For years the phenomenon of the aurora borealis, or the Northern Lights, has amazed spectators. Yet, the cause for these spectacular auroral displays has puzzled scientists until a recent breakthrough. A new study, published in the July 25th edition of Science explains how the brightening is generated in outer space, which then causes the observable polar flare-ups.
For years, scientists have had evidence that Mars has harbored water. But the big question is did it play a big role in the planet's development, like it has on Earth? Could it have fostered life? John Mustard, a professor at Brown University, and his colleagues have used results from the Mars Reconnaissance Orbiter to provide, for the first time, an answer to these questions.
A University of Michigan study demonstrates the dangers involved with online banking. The study concluded that more than 75 percent of the 214 bank website investigated in 2006 had at least one design flaw that increases susceptibility of clients to cyber theft. Carnegie Mellon University will host a presentation of the findings on July 25.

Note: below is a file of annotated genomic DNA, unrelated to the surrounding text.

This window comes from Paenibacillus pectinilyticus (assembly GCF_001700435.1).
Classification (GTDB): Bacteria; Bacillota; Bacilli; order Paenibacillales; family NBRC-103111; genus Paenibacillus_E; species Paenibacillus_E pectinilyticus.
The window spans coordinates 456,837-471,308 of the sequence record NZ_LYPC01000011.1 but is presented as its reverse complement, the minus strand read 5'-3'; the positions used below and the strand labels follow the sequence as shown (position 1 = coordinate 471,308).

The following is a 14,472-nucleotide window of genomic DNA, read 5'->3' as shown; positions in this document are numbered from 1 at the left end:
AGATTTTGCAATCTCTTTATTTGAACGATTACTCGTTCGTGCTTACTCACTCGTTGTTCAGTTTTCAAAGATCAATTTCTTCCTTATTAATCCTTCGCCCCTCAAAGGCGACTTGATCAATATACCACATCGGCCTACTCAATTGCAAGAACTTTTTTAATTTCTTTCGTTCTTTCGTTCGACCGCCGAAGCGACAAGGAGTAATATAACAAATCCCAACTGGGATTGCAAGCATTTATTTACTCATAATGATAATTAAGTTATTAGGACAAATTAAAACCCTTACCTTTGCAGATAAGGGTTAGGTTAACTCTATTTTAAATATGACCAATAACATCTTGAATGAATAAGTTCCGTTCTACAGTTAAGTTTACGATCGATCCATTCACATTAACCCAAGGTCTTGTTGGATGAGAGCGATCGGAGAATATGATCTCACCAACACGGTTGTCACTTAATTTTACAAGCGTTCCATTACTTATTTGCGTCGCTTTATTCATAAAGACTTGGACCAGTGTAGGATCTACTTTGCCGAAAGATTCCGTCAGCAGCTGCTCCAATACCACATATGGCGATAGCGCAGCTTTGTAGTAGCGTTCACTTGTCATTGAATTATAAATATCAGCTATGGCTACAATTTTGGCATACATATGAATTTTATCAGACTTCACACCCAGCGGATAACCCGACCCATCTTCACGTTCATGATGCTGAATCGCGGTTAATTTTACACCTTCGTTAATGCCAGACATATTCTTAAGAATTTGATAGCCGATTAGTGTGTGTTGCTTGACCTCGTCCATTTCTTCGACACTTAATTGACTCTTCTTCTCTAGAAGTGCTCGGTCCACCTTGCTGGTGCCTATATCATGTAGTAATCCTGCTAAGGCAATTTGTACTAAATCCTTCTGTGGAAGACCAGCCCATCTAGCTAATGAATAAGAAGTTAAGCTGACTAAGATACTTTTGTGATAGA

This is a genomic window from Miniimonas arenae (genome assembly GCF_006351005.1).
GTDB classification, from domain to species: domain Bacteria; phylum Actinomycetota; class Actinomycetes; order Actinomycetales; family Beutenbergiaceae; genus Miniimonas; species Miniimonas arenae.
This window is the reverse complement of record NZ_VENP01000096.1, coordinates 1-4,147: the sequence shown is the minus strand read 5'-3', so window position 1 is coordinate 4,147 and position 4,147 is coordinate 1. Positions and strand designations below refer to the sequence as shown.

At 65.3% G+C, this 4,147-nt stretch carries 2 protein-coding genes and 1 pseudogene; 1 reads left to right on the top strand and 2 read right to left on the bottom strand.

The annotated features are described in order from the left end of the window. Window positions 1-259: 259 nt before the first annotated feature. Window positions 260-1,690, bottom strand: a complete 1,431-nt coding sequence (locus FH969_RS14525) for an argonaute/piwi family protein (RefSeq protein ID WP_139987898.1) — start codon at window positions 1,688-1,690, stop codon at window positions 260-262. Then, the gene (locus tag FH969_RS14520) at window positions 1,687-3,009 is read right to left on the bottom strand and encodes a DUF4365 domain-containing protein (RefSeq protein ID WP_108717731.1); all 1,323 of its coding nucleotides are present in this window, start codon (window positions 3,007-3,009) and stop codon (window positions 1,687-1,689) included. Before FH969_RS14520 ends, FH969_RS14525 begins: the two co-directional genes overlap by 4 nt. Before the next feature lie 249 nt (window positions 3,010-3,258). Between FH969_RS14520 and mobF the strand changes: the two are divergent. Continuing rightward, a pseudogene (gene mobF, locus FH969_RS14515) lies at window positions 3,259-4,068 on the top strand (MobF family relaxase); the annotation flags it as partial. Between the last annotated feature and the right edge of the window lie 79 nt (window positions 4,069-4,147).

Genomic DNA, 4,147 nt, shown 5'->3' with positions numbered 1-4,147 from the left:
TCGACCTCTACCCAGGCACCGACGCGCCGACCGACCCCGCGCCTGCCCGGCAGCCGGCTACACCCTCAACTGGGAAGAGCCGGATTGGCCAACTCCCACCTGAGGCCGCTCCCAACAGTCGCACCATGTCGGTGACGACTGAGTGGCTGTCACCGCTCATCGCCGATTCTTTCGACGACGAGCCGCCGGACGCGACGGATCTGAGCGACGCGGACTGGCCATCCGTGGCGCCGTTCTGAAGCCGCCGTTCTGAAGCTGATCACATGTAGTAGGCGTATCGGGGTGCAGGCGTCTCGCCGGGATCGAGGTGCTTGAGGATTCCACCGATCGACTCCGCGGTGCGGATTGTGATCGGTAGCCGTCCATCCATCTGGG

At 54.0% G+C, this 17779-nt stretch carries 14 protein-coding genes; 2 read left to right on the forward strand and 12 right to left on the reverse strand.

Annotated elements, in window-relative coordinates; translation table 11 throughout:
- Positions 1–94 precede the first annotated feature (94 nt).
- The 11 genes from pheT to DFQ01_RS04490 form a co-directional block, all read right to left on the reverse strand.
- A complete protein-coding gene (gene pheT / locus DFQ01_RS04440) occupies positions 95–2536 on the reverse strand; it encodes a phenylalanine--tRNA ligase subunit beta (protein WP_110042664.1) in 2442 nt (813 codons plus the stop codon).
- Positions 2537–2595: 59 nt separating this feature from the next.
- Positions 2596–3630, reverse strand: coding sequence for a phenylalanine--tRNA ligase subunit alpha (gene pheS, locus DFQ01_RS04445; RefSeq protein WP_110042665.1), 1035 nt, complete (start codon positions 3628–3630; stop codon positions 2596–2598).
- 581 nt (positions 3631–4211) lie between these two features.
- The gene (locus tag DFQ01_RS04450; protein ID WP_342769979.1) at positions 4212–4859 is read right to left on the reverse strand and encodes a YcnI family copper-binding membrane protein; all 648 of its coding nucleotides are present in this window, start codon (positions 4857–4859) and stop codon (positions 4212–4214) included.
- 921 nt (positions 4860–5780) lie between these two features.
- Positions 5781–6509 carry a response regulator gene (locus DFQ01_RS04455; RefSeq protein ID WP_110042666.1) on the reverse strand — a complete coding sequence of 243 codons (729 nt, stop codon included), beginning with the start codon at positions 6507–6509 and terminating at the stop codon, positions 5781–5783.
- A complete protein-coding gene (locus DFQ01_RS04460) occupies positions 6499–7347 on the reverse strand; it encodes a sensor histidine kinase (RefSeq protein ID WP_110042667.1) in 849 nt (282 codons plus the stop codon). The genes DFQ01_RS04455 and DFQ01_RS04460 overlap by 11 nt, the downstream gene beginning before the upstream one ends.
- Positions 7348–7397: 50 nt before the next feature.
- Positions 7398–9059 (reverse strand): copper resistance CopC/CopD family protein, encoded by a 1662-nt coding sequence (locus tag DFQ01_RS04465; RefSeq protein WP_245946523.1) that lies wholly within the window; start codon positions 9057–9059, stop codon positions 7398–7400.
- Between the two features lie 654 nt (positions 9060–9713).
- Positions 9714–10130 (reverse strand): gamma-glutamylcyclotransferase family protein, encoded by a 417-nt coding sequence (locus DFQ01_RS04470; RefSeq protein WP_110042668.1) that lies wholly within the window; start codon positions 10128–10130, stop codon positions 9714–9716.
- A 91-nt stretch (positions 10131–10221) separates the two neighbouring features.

It is the quintessence of fairy tales- a knight in shining armor bravely galloping to the rescue on his white horse. A team of scientists at Uppsala University in Sweden has now discovered the genetic mutation that causes a horse's hair to "grey", or turn white.
A recent study conducted at the Stanford University Medical Center in California has shown that regular moderately intense exercises, particularly running, can slow the process of aging and lead to healthier lifestyles.
The 17th International AIDS Conference came to a conclusion on Friday, August 8th in Mexico City. With over 25,000 attendees and 7,700 abstracts the conference was considered an enormous success. Reports of a global decrease in AIDS incidence along with a ten-fold increase in treatment rates in the past six years lent an optimistic tone to the conference.